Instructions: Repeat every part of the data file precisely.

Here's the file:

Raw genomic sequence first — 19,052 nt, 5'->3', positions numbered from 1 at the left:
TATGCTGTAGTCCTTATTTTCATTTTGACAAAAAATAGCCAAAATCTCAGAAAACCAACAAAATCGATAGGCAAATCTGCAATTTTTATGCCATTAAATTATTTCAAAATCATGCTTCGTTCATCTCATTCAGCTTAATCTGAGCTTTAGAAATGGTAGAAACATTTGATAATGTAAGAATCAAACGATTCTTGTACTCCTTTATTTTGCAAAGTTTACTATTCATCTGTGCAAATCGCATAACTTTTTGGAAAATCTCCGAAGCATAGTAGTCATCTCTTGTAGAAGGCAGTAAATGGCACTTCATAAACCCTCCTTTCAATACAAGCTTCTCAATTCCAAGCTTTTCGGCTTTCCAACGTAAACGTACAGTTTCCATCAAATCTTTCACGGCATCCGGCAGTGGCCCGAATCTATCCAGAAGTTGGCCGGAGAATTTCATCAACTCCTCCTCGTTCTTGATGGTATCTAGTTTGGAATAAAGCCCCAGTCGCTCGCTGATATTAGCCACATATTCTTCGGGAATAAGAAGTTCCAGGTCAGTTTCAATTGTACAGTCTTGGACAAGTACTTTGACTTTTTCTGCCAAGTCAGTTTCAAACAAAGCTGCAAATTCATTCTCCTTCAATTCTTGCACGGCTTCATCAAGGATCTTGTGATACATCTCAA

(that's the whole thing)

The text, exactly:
Raw genomic sequence first — 19,052 nt, 5'->3', positions numbered from 1 at the left:
TATGCTGTAGTCCTTATTTTCATTTTGACAAAAAATAGCCAAAATCTCAGAAAACCAACAAAATCGATAGGCAAATCTGCAATTTTTATGCCATTAAATTATTTCAAAATCATGCTTCGTTCATCTCATTCAGCTTAATCTGAGCTTTAGAAATGGTAGAAACATTTGATAATGTAAGAATCAAACGATTCTTGTACTCCTTTATTTTGCAAAGTTTACTATTCATCTGTGCAAATCGCATAACTTTTTGGAAAATCTCCGAAGCATAGTAGTCATCTCTTGTAGAAGGCAGTAAATGGCACTTCATAAACCCTCCTTTCAATACAAGCTTCTCAATTCCAAGCTTTTCGGCTTTCCAACGTAAACGTACAGTTTCCATCAAATCTTTCACGGCATCCGGCAGTGGCCCGAATCTATCCAGAAGTTGGCCGGAGAATTTCATCAACTCCTCCTCGTTCTTGATGGTATCTAGTTTGGAATAAAGCCCCAGTCGCTCGCTGATATTAGCCACATATTCTTCGGGAATAAGAAGTTCCAGGTCAGTTTCAATTGTACAGTCTTGGACAAGTACTTTGACTTTTTCTGCCAAGTCAGTTTCAAACAAAGCTGCAAATTCATTCTCCTTCAATTCTTGCACGGCTTCATCAAGGATCTTGTGATACATCTCAA